Unlike Madhumati and Aar Paar, where he was just a supporting actor (though, in my opinion, his contribution to both films far surpassed the actual screen time of the characters he played), in Chhoomantar Johhny Walker is not just the funny man, but also the hero. He gets to sing and dance (the latter even in drag!). He gets to woo a pretty heroine, be brother to another lovely lady, and he gets to kick some serious ass.
Chhoomantar is set in a world of wealthy maharajas and zamindars who go around dressed in brocades, who sit on thrones and order around a retinue of adequately servile minions. It’s also a world of motor cars and theatres, of Bombay at its glitziest and sleaziest. The story, however, begins in a small village where Baijnath ‘Baiju’ (Johnny Walker) lives with his old father and five dimwitted brothers.
Baiju’s brothers may be dimwitted, but at least they don’t cause their father half the trouble Baiju does. The problem is that Baiju is an unmitigated flirt and songster: he has a beautiful voice, which he uses to full effect in all the romantic songs he’s constantly singing to the village women, all of whom are very distracted by Baiju’s singing. The old women can’t concentrate on their daily devotions, and the younger ones are besotted…
…which leads to their menfolk – brothers, fathers, etc – ganging up and beating Baiju at frequent intervals. Almost every other day, a group of men (and one day, even some young women, who’ve rescued Baiju from some belligerent men) end up putting the battered Baiju on a charpai and carrying him to his home,
… where they’ve built up such a collection of charpais that Baiju advises his father to sell them off: the family will be able to make good money from the sale.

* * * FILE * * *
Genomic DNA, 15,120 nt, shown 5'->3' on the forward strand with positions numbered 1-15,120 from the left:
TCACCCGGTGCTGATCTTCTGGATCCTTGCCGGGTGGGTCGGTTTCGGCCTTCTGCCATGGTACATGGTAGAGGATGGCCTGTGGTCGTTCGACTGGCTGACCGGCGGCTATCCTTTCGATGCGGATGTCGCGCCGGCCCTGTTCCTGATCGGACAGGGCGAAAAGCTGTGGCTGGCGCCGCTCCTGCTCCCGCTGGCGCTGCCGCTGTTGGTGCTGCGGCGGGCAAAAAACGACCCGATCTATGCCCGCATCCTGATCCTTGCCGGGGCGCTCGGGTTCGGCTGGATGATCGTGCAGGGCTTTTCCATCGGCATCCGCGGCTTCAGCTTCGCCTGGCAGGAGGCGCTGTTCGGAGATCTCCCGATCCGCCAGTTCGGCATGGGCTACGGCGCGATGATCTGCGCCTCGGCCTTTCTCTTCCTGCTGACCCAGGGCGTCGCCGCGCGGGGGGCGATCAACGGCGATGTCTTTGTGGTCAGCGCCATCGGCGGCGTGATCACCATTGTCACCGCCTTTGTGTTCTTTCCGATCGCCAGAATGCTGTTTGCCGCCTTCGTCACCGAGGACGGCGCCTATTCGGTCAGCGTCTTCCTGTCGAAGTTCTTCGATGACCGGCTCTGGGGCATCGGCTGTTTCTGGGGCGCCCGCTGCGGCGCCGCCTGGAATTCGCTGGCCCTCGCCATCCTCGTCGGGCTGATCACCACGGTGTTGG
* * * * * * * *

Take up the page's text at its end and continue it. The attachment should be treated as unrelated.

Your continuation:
Fortunately for him and for all those who love him, Baiju is amazingly resilient and bounces back to life very soon after he’s been beaten. Unfortunately, this only serves to infuriate the many enemies he’s made in the village. Matters reach such a head that the panchayat finally gets fed up and decrees that either Baiju leaves the village of his own accord, or his entire family – father, brothers and Baiju – are banished forever from the village.
Baiju is a loving son and sibling, so decides to leave on his own.
Not long after he’s set out into the big wide world, Baiju runs into a group of robbers who’ve surrounded an old man and are trying to hold him up. Our hero leaps into the fray, wields a single stick with considerable skill, and manages to chase off the robbers, to the eternal gratitude of the old man. He turns out to be a fisherman named Dhammo (S N Bannerjee), who’s headed back home with a pair of heavy gold bangles for his daughter – the bangles are what attracted the robbers.
Baiju and Dhammo (whom Baiju calls ‘chacha’ – ‘uncle’) soon become fast friends and decide to journey on together, for safety’s sake. When they arrive at the town of Daulatpur, from where a road leads to Dhammo’s village nearby, Dhammo invites Baiju to come on over and stay awhile. Baiju declines; he’d like to see a bit of Daulatpur first.
Almost his very first glimpse of Daulatpur is a surreptitious peek at Princess Ratnavali ‘Ratna’ (Anita Guha) and her ladies, singing and dancing in the palace gardens. Baiju is immediately and irrevocably smitten with the princess, and even she, fleeing in a flurry of embarrassed “Ooi ma!”s with her ladies, is not indifferent.
In fact, within the next few days, what with Baiju taking up a constant vigil below Ratna’s balcony, the princess is soon also pretty much in love with her admirer. With the help of one of her maids, Ratna soon discovers Baiju’s name and where he’s from. Unfortunately, around the same time, Baiju’s persistent mooning around below Ratna’s balcony draws the disapproving attention of Ratna’s father, the Raja of Daulatpur (Jagirdar).
The Raja orders Baiju’s shooing off, but it doesn’t work. Neither does thrashing, nor throwing him into the river. Finally, in spite of all of Ratna’s tearful pleading, the Raja has Baiju soundly thrashed, bound inside a sack, and then thrown into the river. That is the end of the upstart, says the Raja.